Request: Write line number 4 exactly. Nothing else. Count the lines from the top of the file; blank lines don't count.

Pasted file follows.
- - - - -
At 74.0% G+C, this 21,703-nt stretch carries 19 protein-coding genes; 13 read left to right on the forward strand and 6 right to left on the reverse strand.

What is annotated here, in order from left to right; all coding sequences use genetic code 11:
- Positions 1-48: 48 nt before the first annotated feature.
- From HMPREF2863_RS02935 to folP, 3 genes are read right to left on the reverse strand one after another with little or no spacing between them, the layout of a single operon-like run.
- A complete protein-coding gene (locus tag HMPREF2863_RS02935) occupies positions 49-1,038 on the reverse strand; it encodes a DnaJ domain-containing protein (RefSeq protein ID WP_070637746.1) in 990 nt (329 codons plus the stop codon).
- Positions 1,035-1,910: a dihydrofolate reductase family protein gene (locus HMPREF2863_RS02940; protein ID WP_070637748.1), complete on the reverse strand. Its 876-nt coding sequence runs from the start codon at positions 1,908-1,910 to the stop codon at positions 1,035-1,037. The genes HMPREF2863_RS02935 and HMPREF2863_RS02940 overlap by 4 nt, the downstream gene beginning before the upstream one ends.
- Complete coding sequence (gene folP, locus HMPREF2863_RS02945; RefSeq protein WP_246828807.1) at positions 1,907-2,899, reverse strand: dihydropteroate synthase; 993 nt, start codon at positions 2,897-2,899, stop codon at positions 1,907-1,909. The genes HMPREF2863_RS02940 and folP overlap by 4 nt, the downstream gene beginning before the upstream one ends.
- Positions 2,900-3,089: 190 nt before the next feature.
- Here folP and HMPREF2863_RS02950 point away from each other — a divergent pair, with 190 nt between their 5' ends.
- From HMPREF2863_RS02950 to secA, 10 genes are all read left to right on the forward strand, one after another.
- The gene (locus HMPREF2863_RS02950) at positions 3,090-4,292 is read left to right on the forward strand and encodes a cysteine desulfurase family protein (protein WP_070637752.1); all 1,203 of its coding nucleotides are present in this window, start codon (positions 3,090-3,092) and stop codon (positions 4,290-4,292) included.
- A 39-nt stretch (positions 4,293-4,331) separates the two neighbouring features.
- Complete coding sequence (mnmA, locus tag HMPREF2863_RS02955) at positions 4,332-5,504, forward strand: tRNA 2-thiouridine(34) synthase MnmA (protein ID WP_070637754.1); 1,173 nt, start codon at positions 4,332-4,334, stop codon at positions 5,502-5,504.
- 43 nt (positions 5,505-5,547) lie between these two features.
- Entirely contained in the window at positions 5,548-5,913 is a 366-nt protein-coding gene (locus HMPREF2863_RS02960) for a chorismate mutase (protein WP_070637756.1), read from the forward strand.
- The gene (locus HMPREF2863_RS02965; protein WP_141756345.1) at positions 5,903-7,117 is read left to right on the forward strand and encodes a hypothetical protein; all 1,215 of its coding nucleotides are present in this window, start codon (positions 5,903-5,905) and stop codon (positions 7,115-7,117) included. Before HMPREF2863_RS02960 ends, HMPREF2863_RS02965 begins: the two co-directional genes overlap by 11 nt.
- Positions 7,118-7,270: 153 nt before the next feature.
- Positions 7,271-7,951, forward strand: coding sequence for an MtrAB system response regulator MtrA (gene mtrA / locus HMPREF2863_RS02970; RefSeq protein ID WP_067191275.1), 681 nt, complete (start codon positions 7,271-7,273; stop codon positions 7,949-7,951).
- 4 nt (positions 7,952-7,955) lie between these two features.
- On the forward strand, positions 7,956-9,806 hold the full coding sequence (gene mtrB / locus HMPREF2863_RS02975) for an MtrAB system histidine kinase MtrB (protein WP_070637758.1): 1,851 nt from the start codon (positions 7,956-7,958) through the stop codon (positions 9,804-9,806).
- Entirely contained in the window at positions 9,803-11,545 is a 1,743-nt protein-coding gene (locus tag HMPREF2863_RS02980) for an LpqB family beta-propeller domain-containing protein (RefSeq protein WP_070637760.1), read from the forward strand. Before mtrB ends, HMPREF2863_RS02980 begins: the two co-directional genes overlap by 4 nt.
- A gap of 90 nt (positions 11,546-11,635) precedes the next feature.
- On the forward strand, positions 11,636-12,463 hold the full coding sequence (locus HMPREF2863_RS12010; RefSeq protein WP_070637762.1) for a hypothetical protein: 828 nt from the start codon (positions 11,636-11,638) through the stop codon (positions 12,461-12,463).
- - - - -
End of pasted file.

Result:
- From HMPREF2863_RS02935 to folP, 3 genes are read right to left on the reverse strand one after another with little or no spacing between them, the layout of a single operon-like run.